What is Stealthing?
“Stealthing” is a term used to describe the act of secretly removing a condom during sexual intercourse, without the consent or knowledge of the other person.
What is rape?
The U.S. Department of Justice defines rape as: “The penetration, no matter how slight, of the vagina or anus with any body part or object, or oral penetration by a sex organ of another person, without the consent of the victim.”
Why is Stealthing Rape?
Stealthing should be considered rape or sexual assault because the penetrative partner did not agree to condom-less sex. The moment the terms of sexual consent are altered, that consent is no longer valid. Stealthing can expose the partner to sexually transmitted infections (STI’s) and pregnancy, along with physical and emotional harm.
What is consent?
Consent is an agreement between participants to engage in sexual activity. Consent doesn’t have to be verbal, but verbally agreeing to different sexual activities can help both you and your partner respect each other’s boundaries.
Giving consent for one activity, one time, does not mean giving consent for increased or recurring sexual contact.
You can withdraw consent at any point if you feel uncomfortable. It’s important to clearly communicate to your partner that you are no longer comfortable with this activity and wish to stop. The best way to ensure both parties are comfortable with any sexual activity is to talk about it.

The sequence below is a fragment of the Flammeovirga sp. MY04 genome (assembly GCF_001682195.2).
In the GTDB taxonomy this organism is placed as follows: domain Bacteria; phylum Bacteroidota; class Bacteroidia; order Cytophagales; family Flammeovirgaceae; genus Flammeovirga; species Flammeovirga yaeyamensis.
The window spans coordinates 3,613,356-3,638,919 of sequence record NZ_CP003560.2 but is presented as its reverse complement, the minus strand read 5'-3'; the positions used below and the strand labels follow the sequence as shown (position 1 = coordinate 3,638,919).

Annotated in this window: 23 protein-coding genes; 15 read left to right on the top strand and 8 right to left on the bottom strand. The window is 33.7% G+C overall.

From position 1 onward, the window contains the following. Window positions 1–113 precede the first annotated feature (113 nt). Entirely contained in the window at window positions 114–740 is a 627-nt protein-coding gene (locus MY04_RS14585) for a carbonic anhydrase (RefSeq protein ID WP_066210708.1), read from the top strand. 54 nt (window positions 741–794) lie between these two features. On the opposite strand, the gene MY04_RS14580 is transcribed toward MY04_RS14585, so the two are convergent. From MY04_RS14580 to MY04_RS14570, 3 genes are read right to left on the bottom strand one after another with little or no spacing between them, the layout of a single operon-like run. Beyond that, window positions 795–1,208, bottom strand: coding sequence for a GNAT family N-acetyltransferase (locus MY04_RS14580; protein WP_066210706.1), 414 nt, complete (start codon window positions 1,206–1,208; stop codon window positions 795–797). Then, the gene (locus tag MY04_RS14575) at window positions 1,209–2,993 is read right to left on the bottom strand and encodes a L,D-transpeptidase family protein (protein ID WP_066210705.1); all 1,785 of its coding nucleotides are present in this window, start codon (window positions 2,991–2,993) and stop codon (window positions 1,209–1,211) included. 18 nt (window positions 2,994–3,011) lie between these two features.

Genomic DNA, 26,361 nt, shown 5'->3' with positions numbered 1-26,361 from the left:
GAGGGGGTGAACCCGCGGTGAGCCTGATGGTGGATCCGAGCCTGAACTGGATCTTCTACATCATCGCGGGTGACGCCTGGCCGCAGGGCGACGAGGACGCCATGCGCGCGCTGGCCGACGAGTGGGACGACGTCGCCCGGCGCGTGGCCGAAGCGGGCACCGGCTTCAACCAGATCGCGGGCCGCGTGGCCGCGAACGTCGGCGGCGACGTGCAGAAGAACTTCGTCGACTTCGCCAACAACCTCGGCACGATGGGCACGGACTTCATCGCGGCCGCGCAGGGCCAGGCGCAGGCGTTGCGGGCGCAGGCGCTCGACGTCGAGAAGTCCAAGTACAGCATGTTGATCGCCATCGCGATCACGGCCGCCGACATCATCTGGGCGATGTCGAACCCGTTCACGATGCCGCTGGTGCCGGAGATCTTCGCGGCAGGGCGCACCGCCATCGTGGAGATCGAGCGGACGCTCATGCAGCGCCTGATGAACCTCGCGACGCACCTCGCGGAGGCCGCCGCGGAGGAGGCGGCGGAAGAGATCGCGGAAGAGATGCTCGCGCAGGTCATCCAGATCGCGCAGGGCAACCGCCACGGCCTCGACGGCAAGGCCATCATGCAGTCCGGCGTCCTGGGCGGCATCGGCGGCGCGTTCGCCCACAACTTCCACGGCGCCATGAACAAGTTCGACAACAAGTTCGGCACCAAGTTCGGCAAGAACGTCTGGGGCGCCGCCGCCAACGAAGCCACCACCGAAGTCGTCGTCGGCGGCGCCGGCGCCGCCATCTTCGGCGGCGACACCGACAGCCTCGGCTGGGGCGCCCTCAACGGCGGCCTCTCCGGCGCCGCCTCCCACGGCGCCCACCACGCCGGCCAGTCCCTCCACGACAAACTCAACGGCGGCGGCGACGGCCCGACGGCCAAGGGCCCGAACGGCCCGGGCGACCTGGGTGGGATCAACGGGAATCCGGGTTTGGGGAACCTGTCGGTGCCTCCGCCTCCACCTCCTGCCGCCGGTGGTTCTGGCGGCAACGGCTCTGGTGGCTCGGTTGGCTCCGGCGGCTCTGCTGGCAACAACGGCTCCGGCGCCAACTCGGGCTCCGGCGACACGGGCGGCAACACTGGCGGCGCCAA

At the core of the stealthing issue is consent and sexual health. Condoms remain the best protection against STI’s, along with regular testing and screenings. It is imperative that your rights and safety decision are respected and remain intact. If you feel that you may have been exposed to an STI click here to find out where to get tested and treated.
If you feel that you have been the victim of sexual assault, do not remain silent. Please visit https://www.rainn.org/get-help
Stealthing and sexual assault affect men of all sexual identities as well. If you feel that you may have been a victim of sexual assault, resources and assistance can be found here: http://www.malesurvivor.org/find-support/